In 1876, when B'nai B'rith was only 33 years old, it commemorated America's centennial celebration by commissioning a statue, Religious Liberty, in Philadelphia that represented tolerance and religious freedom.
Nearly 140 years later, some things never change, as the statue remains a landmark in Philadelphia and B'nai B'rith International continues to promote education, religious freedom and tolerance for all groups.
With Pope Francis scheduled to visit Philadelphia this weekend, and address religious freedom in the vicinity of the statue, Religious Liberty was the subject of an article in the Philadelphia Inquirer.
Read excerpts from the paper, below:
A statue representing religious freedom and immigration stands at the site where Pope Francis will deliver a speech on those themes.
It stood in Fairmount Park for more than 100 years before being moved to the grounds of the Jewish history museum in 1986. In 2010, the statue was moved again, down the block to the museum's current location on Fifth Street and Market.
The statue was crafted by prominent Jewish sculptor Moses Jacob Ezekiel, a Confederate soldier during the Civil War. He was the first Jewish cadet to attend the the Virginia Military Institute.
Ezekiel carved the sculpture from Carrara marble - Michelangelo used the same marble for his Pieta.
"The place to go to study was Italy, even [for] Moses, who was the first big American Jewish sculptor," said Cheryl Kempler, B'nai B'rith's archivist.
Immigration is an important topic for both the Pope and B'nai B'rith, according to Daniel Mariaschin, B'nai B'rith international executive vice president.
Mariaschin said B'nai B'rith sent a delegation to the Vatican in June to discuss with the pope religious liberty and the persecution of Christians in the Middle East.
"Our organization grew in this country as a result of immigration," Mariaschin said. "The pope's visit, with all this coming together, it is important."
Project H.O.P.E. works with the community family service agencies and local Jewish social services and with B’nai B’rith members and synagogue volunteers. Jewish organizations provide the lists of people who need packages and the facilities for collecting, storing, and packing the food. B’nai B’rith volunteers assemble and deliver the packages. Begun in New York, the program has spread to Boston, Philadelphia, Connecticut, Maryland, Virginia, and Washington, D.C.
Last year in Philadelphia, 540 families received Passover food.
As a once a year Mitzvah Project, the Sunday before Passover, deliver Kosher for Passover food to our most needy, elderly and isolated Jews in the Philadelphia Region. The Project involves planning, fundraising, and volunteers to ensure success annually.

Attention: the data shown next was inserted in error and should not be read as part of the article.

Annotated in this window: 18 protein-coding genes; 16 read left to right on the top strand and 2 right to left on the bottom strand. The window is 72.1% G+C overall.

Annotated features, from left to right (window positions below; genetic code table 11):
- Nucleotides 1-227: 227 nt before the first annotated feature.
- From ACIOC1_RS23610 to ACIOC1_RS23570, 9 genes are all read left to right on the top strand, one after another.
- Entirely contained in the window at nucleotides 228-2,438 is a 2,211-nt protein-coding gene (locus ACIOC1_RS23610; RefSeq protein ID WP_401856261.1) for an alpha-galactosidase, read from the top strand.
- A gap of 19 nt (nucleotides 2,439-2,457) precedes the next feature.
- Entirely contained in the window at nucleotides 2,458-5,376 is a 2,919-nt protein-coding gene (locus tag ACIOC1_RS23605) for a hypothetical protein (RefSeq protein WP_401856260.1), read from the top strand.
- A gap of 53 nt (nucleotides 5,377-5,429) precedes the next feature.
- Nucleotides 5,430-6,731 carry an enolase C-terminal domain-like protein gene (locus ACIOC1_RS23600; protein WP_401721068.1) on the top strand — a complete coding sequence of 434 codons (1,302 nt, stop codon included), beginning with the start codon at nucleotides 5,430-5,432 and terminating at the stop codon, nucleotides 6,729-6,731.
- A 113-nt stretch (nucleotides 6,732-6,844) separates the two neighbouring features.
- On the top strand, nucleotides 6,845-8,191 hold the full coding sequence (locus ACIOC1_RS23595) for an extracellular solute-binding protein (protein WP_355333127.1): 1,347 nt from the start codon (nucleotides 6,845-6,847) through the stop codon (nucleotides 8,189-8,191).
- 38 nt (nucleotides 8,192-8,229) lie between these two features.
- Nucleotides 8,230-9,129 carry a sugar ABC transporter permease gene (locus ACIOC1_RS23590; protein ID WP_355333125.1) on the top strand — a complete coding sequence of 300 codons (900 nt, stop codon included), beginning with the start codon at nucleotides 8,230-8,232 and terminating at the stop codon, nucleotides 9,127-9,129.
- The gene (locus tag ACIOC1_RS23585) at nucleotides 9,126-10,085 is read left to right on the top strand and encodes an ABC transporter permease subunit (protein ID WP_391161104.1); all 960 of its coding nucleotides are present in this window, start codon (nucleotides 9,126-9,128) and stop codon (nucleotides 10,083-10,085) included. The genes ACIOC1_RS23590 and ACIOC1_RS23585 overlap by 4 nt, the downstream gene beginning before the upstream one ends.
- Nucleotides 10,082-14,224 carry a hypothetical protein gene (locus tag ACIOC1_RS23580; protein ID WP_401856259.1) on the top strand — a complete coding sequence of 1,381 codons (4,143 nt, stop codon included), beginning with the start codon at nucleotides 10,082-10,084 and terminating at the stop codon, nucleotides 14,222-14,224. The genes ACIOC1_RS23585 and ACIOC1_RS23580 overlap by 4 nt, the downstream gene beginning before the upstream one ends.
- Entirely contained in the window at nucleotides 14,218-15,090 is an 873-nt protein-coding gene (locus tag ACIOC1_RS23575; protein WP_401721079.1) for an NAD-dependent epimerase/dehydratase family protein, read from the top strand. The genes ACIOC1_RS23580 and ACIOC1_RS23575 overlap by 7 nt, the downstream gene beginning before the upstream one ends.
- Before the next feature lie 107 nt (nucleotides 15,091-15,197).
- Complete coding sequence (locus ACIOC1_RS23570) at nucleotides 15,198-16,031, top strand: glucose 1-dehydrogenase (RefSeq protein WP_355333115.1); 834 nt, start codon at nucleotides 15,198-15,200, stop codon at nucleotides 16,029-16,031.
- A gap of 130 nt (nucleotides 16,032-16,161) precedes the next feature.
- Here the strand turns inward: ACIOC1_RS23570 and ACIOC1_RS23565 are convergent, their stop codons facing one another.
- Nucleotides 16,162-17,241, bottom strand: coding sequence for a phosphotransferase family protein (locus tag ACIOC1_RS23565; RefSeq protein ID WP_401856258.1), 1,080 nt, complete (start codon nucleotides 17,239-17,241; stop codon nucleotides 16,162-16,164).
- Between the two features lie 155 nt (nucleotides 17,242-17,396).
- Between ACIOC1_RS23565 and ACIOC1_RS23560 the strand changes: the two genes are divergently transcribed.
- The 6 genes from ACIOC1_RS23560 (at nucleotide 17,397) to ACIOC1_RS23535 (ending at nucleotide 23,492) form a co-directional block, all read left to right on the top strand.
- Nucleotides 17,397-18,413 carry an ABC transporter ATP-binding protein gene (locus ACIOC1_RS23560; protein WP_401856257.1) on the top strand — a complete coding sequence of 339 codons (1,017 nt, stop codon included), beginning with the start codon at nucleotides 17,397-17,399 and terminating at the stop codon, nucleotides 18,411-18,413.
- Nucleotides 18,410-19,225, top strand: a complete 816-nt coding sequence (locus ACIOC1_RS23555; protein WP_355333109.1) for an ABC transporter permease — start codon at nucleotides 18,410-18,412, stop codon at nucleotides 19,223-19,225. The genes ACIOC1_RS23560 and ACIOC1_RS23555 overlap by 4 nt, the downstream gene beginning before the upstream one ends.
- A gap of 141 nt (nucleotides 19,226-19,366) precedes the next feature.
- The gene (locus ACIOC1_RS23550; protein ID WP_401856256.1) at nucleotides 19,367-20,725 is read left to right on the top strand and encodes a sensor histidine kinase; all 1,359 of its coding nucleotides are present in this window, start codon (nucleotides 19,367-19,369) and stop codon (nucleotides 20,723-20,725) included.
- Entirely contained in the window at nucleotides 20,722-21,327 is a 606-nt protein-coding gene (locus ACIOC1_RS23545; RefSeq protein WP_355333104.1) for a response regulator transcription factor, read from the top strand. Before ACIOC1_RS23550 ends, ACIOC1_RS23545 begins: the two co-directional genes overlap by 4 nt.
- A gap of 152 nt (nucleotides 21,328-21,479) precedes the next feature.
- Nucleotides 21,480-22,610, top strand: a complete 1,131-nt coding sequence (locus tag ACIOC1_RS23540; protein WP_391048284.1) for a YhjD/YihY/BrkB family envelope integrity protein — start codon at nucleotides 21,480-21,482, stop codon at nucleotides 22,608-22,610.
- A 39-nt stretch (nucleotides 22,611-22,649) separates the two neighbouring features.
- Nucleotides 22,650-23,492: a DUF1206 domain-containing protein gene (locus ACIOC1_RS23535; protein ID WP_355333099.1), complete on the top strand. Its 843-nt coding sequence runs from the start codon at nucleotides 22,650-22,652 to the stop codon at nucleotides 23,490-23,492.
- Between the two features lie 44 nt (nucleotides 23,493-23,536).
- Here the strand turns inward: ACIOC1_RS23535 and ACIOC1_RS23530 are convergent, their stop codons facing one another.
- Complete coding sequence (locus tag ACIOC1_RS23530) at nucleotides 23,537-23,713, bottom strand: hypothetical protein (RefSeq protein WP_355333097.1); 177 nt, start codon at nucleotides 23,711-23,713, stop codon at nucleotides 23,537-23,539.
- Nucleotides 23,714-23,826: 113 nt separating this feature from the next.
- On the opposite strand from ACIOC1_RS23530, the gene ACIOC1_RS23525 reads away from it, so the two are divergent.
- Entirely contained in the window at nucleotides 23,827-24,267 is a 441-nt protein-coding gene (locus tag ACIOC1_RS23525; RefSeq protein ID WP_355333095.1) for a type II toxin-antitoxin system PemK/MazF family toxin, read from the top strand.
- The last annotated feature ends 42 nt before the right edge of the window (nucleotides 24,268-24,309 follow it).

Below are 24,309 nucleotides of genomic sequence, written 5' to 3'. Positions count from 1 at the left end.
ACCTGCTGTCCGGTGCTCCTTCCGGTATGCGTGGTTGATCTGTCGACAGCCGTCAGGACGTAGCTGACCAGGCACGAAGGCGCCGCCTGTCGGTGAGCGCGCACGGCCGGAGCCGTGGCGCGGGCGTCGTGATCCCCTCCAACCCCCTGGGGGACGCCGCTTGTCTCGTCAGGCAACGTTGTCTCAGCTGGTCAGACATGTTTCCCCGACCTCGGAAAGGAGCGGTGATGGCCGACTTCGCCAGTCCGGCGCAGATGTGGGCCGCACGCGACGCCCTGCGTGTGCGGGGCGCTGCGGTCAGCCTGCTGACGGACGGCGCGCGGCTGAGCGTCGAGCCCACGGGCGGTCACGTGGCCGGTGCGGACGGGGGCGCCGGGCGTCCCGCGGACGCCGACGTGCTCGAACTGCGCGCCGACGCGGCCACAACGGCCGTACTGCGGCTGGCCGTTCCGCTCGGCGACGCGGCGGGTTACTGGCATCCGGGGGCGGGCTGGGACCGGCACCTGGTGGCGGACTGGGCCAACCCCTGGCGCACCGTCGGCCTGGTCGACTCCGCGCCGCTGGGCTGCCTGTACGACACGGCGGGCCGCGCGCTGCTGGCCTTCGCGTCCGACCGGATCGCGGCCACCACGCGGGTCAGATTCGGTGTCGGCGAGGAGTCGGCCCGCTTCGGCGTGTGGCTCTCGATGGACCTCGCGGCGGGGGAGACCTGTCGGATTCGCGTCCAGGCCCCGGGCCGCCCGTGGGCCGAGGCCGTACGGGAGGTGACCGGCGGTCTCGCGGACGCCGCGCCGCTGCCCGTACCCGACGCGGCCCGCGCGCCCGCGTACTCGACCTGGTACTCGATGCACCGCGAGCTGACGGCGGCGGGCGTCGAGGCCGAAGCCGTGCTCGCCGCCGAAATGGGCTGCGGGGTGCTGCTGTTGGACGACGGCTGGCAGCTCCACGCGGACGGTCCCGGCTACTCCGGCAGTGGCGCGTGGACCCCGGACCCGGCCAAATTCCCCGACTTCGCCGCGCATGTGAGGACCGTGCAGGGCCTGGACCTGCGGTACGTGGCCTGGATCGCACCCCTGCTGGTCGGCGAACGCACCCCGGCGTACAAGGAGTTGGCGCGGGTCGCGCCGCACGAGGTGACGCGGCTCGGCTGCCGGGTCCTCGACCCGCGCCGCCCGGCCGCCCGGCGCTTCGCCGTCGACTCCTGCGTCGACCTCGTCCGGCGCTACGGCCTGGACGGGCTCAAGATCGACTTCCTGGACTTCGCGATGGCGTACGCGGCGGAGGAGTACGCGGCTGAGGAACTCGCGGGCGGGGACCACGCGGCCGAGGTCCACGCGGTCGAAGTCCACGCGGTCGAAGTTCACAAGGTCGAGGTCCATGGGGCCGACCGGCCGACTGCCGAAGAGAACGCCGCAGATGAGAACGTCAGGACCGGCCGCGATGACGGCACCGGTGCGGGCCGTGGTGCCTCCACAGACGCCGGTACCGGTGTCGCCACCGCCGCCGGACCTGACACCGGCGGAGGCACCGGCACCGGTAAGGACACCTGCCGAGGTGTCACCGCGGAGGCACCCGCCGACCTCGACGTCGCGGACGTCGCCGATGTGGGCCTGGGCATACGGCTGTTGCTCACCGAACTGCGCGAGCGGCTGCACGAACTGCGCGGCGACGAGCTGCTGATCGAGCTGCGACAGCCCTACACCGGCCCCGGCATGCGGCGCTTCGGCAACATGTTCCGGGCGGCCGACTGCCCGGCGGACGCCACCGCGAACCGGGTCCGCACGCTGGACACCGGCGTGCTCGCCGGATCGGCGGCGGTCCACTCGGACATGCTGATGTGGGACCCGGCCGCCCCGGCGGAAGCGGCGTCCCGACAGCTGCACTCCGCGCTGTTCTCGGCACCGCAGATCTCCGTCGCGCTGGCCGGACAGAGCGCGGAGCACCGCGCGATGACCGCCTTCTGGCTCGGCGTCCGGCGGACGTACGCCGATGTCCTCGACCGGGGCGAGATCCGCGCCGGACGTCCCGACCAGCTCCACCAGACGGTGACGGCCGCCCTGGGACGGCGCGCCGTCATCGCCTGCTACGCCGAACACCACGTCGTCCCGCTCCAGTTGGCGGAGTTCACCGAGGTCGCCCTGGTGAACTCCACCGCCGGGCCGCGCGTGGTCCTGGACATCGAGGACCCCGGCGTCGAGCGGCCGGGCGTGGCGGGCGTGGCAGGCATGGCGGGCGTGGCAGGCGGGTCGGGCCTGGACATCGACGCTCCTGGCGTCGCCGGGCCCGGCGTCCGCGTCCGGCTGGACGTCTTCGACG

Murray Shusterman began practicing law in 1936, when Franklin D. Roosevelt was in the White House - and he hasn't stopped working since.
Today, at age 101, he travels each day from his Bala Cynwyd home to his Center City office at Fox Rothschild, where his work has focused on corporate and real estate law.
"What? Retire? Sit in a rocking chair and wait to die?" Shusterman said in an interview. "All my life I've been active."
The price of longevity, Shusterman said, is that the people you love disappear. All his oldest, dearest friends are gone. Their spouses too. And his brother and two sisters.
His wife of 65 years, Judith, died in 2005. Choosing her casket was a trauma.
So what keeps him going through the trials of aging and into work each morning?
"Stubbornness," said Philadelphia architect and attorney Robert Shusterman, 72, one of Shusterman's three sons. "He keeps pushing himself as hard as he can, and tries not to complain about things. He has a determination, a will to overcome impediments."
"I did all the good things and all the bad things that a young fellow does," Shusterman said. "Except I had wonderful parents, and they gave me a sense of morality and generosity, and I've always acted accordingly."
Only 54,956 people in the United States are 100 or older, according to Census statistics. That's 0.0002 of the population. By comparison, people 65 and older account for 13 percent of all Americans.
Centenarians as a group are overwhelmingly female (82 percent), usually white (83 percent), and increasingly urban. Their numbers are growing, up two-thirds between 1980 and 2010.
His involvement in Jewish causes ran deep, as chairman of the city chapter of Friends of Ben Gurion University, and in leadership positions at the Jewish Community Relations Council of Greater Philadelphia and the local affiliate of International B'nai B'rith.
He's journeyed beyond the average 77-year life expectancy of American men. But he doesn't fear death. He's planned his funeral and picked a coffin, not wanting his sons to bear that duty.
Pressed to name the best moment of his life, and the worst, Shusterman declined to do either.
"There's no such thing," he said. "A person has many experiences over time, some good, some bad. . . . The real secret is to be decent, to be fair, and to be forgiving - now and then even a friend will do something that annoys you. And don't take yourself too seriously."
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